IEA vice president
Arnaldo Pangrazzi Vice President AIE (Italian Enneagram Association) is professor of pastoral care and clinical pastoral education at Camillianum.
He has animated numerous courses on health care ministry, helping relationships, group dynamics and the enneagram in several countries, including Italy, Spain and South America.
Paulo Coelho, in his novel “Brida” published in 1990, indicates that every human being in the course of his or her existence, can adopt two attitudes: build or plant.
Flipping through the pages of Liliana Atz’s text, the feeling is of conversing more with a cultivator and a farmer than with a mason or an architect.
As a farmer you lay seeds belonging to two traditions on the ground so that they grow together and bear fruit; but the garden is always an open construction site. On the one hand, the ground on which it seeks to lay seeds is Western culture with its own way of reading reality, which is compared with the holistic approach of the East.
On the other, and on a parallel thread, the perspective of Traditional Chinese Medicine (TCM) is proposed in dialogue with the enneagrammatic view in reading the human project and the conditions for its “well-well-being” or the reasons for its “ill-being.”
At the heart of the treatment is the health project read through the lens of TCM and the enneagrammatic perspective, in a comprehensive view of the person.
In the articulation of the various chapters, Atz explores the points of contact and parallel readings of the two systems in promoting health through the balances contemplated by both and the causes for the occurrence of diseases–related to the imbalance of centers or energies–the significance of the different organs and their relationship to feelings and so on.
The text is enriched with many tables, to read systematically the contributions of the systems compared, and is made more convincing through concrete examples.
In the words of Marcel Proust, “The true voyage of discovery consists not in finding new lands, but in having new eyes.”
Master of Qi Gong and Taiji Quan
Giuseppe Paterniti is: Master of Qi Gong and Taiji Quan Chen style; Teacher of Bioenergetic Methods; Tuina Practitioner; Naturopath and Holistic Counselor; Conductor of Consciousness Awakening Workshops (TaoLab); Technical Director of the Alliance for Martial and Healing Arts (AMHA) and the “Stone Temple Tao” School in Treviso.
Medicine and science confirm that more than 90% of diseases, including autoimmune and neuromuscular diseases, have a psychosomatic origin. Stress and neurosis are, in practice, poison to our bodies. Such relevant and vitally important data should lead, at the very least, to serious and profound reflection capable of shaking our consciences.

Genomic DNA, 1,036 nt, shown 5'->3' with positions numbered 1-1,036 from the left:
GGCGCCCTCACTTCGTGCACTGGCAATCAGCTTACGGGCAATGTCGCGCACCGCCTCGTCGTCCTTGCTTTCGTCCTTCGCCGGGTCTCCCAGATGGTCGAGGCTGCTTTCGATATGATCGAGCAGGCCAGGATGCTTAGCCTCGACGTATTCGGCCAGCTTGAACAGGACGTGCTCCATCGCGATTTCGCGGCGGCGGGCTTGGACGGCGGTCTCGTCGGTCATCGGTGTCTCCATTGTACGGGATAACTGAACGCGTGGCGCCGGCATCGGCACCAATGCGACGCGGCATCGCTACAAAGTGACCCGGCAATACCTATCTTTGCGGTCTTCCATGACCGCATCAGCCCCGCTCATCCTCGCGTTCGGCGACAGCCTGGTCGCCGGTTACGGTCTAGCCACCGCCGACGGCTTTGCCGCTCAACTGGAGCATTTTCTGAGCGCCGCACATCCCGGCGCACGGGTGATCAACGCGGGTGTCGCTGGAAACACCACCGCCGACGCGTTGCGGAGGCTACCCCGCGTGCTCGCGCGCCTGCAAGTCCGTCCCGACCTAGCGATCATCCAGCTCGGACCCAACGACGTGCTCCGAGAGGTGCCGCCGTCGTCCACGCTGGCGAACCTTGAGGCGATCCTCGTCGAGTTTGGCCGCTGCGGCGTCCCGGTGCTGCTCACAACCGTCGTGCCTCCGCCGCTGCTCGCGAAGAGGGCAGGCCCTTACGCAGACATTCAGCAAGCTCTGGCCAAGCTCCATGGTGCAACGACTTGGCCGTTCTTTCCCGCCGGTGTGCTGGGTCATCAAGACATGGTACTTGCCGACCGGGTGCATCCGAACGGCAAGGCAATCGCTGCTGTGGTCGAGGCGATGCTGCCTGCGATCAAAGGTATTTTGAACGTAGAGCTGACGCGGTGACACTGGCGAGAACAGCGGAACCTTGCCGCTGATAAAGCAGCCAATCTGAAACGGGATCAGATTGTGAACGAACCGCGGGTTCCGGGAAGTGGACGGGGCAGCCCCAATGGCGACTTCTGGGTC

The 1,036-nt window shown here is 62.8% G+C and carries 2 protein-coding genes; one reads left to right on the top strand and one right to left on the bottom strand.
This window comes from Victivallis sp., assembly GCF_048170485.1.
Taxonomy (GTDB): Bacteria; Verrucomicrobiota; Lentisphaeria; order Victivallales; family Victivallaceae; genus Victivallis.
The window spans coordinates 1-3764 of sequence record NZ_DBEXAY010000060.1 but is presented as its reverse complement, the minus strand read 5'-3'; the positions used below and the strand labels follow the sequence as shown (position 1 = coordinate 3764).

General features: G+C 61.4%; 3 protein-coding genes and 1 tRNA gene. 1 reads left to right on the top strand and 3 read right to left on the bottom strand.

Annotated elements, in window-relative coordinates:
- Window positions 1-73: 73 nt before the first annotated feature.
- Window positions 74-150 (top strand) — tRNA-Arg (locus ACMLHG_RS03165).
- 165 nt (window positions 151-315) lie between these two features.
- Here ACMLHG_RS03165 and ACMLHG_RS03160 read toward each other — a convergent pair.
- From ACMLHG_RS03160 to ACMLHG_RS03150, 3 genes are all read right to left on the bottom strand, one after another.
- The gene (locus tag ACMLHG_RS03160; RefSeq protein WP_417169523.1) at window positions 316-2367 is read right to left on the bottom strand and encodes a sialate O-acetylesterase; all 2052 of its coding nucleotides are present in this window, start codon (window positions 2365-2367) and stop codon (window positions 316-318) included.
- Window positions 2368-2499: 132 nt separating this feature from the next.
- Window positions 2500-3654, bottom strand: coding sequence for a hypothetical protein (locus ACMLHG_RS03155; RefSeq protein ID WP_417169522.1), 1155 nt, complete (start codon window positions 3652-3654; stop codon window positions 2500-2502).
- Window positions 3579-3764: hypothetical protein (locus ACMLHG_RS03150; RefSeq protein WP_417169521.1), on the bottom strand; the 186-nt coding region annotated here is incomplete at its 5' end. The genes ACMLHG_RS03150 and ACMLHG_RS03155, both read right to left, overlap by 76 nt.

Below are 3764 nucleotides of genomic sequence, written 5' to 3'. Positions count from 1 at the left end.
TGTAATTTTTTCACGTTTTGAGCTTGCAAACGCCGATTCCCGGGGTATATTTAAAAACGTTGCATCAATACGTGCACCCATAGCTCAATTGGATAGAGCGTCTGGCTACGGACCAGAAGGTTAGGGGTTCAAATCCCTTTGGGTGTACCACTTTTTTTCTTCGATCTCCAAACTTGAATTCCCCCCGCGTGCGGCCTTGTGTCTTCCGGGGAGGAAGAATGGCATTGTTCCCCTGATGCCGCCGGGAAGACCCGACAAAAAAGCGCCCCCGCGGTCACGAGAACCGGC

Certainly there is a need for the recovery of ancient knowledge and remote wisdoms capable of reintegrating body, mind and spirit and, thus, restoring the normal energy and physiological balance of the individual.
For thousands of years, traditional Chinese medicine has offered invaluable tools for rebalancing and integration (Qi Gong, Phytotherapy, Dietetics, Tuina, Acupuncture), which have become popular around the world because of their proven effectiveness.
The dissemination of such methods, perhaps “reread” in light of new discoveries in the field of physics, could be a concrete response to the urgent need to “return to the center” in order to cultivate and preserve mental and physical health.
Liliana Atz’s work, which in the light of the most recent assertions of neuroscience skillfully integrates the principles of Chinese medical-philosophical culture with the psychology of the enneagram, thus stands as an important popular work that meets the needs of our modern times.
In a holistic path of reunification of the parts, EnneaMediCina re-proposes, in fact, a unified reading of the “Man” map, where the so-called “long life techniques” rise to a respectable role, thanks also to confirmations from scientific studies.
Master of Qi Gong and Taiji Quan
Flavio Daniele teaches Chinese martial arts and disciplines for mental and energy development. He is the author of several books, contributes to magazines, and has also produced instructional videos